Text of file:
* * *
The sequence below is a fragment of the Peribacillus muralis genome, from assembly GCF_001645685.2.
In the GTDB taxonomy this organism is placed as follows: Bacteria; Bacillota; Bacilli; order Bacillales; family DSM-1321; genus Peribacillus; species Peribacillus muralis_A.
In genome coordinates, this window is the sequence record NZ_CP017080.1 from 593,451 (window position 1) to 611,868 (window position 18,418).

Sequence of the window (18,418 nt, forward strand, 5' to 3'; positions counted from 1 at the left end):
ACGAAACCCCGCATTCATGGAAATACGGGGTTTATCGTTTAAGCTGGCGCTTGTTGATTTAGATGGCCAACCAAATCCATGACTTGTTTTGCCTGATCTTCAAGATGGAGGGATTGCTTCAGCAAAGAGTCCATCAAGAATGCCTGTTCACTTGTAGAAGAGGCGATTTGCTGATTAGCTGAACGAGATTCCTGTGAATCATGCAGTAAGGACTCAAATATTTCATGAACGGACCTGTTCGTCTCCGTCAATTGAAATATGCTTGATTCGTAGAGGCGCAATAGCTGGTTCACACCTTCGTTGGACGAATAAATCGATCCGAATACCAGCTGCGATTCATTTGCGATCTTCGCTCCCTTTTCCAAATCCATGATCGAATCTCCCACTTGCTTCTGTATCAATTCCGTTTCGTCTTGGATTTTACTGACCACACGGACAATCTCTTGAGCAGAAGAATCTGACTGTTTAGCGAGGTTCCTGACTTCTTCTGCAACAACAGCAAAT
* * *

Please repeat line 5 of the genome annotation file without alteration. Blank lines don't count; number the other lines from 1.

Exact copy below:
ACGAAACCCCGCATTCATGGAAATACGGGGTTTATCGTTTAAGCTGGCGCTTGTTGATTTAGATGGCCAACCAAATCCATGACTTGTTTTGCCTGATCTTCAAGATGGAGGGATTGCTTCAGCAAAGAGTCCATCAAGAATGCCTGTTCACTTGTAGAAGAGGCGATTTGCTGATTAGCTGAACGAGATTCCTGTGAATCATGCAGTAAGGACTCAAATATTTCATGAACGGACCTGTTCGTCTCCGTCAATTGAAATATGCTTGATTCGTAGAGGCGCAATAGCTGGTTCACACCTTCGTTGGACGAATAAATCGATCCGAATACCAGCTGCGATTCATTTGCGATCTTCGCTCCCTTTTCCAAATCCATGATCGAATCTCCCACTTGCTTCTGTATCAATTCCGTTTCGTCTTGGATTTTACTGACCACACGGACAATCTCTTGAGCAGAAGAATCTGACTGTTTAGCGAGGTTCCTGACTTCTTCTGCAACAACAGCAAAT